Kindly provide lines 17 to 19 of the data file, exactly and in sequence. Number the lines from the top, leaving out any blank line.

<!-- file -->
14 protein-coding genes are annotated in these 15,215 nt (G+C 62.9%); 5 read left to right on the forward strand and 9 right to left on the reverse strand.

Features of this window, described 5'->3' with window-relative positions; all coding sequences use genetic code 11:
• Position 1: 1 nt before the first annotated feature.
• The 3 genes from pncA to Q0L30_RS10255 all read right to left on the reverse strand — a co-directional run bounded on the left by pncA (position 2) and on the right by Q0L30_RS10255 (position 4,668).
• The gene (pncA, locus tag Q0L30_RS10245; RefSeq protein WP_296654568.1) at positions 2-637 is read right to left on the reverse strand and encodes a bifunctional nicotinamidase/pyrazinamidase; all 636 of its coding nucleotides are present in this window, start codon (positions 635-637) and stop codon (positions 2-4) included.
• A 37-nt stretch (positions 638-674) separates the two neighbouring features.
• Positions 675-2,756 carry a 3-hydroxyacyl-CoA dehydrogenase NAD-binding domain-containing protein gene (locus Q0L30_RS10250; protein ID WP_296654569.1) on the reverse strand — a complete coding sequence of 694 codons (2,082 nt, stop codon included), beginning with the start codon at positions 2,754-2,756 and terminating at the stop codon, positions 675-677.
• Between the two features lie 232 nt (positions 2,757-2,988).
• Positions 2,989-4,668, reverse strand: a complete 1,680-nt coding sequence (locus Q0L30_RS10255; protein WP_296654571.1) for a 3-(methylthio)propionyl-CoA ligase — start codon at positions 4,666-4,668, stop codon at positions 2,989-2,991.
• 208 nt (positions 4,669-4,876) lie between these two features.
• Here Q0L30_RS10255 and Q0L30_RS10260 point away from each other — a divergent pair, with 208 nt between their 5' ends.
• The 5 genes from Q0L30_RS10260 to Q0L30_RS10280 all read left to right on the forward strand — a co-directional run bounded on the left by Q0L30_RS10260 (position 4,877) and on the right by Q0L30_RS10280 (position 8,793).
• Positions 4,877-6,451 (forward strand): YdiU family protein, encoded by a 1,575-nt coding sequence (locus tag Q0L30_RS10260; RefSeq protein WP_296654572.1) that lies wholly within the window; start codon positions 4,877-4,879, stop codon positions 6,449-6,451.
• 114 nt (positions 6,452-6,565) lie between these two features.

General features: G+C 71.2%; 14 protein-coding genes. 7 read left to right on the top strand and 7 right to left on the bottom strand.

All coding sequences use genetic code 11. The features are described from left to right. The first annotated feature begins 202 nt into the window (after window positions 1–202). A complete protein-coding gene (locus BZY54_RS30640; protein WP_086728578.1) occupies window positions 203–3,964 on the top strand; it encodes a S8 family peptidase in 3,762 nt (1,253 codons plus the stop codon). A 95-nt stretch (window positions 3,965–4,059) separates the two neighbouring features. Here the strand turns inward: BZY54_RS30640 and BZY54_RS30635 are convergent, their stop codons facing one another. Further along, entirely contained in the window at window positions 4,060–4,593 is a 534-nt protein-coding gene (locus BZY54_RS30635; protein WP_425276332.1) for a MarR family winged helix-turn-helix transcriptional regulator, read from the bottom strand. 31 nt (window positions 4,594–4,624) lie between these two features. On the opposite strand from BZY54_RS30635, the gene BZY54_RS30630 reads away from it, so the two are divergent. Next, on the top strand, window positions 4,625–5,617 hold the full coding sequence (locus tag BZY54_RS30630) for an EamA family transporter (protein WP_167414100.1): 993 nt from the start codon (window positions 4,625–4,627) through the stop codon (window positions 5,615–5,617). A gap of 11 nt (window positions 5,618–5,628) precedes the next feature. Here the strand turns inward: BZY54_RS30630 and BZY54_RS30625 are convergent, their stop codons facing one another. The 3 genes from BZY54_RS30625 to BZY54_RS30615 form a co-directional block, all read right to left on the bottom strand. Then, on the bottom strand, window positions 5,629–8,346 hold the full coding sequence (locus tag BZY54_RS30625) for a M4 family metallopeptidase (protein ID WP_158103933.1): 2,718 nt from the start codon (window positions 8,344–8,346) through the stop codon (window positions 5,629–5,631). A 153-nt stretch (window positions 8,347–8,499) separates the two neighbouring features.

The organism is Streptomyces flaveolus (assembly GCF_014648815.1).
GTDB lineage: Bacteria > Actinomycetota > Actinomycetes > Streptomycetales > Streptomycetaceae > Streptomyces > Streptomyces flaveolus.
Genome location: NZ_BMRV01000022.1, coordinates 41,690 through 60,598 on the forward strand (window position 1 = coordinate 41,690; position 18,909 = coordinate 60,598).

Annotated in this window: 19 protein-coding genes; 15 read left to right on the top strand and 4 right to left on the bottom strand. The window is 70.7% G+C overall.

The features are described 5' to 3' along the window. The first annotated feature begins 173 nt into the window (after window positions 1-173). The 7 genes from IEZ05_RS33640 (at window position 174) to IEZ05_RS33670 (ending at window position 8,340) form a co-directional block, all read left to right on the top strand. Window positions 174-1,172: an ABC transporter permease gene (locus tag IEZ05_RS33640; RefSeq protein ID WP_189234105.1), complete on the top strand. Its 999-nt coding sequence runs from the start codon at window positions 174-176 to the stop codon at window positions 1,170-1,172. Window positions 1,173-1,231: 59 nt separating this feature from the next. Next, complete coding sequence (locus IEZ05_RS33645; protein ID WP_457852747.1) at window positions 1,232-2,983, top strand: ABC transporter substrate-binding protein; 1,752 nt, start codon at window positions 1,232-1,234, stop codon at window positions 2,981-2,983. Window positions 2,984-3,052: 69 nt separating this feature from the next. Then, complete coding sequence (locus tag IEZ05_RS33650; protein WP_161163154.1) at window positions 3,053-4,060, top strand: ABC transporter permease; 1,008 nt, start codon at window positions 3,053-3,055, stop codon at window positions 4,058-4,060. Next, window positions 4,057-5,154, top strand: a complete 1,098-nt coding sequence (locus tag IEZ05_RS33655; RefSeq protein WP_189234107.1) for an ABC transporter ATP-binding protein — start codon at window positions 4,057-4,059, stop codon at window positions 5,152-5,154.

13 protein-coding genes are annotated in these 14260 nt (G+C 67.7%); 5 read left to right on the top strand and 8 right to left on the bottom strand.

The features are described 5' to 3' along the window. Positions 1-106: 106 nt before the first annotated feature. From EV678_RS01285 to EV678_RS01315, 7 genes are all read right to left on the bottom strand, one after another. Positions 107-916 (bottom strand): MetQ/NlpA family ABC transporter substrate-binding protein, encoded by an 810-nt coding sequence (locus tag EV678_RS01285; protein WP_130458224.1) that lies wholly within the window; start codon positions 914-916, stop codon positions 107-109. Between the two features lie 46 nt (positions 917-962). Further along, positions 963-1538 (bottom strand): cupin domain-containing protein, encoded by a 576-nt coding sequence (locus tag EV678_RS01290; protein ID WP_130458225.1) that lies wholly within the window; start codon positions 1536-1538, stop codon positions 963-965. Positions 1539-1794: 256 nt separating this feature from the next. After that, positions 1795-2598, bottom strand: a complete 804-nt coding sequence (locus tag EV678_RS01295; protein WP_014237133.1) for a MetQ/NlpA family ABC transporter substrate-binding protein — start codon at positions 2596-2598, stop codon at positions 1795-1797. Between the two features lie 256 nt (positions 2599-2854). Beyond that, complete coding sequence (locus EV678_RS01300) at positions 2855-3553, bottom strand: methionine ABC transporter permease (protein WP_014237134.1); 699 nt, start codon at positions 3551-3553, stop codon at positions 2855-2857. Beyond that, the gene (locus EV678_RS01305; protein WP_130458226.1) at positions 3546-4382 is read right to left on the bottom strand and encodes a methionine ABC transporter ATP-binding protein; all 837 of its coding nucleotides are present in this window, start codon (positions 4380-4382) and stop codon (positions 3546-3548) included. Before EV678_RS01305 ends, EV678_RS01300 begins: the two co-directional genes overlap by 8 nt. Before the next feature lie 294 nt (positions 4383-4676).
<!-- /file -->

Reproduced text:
The organism is Streptomyces flaveolus (assembly GCF_014648815.1).
GTDB lineage: Bacteria > Actinomycetota > Actinomycetes > Streptomycetales > Streptomycetaceae > Streptomyces > Streptomyces flaveolus.
Genome location: NZ_BMRV01000022.1, coordinates 41,690 through 60,598 on the forward strand (window position 1 = coordinate 41,690; position 18,909 = coordinate 60,598).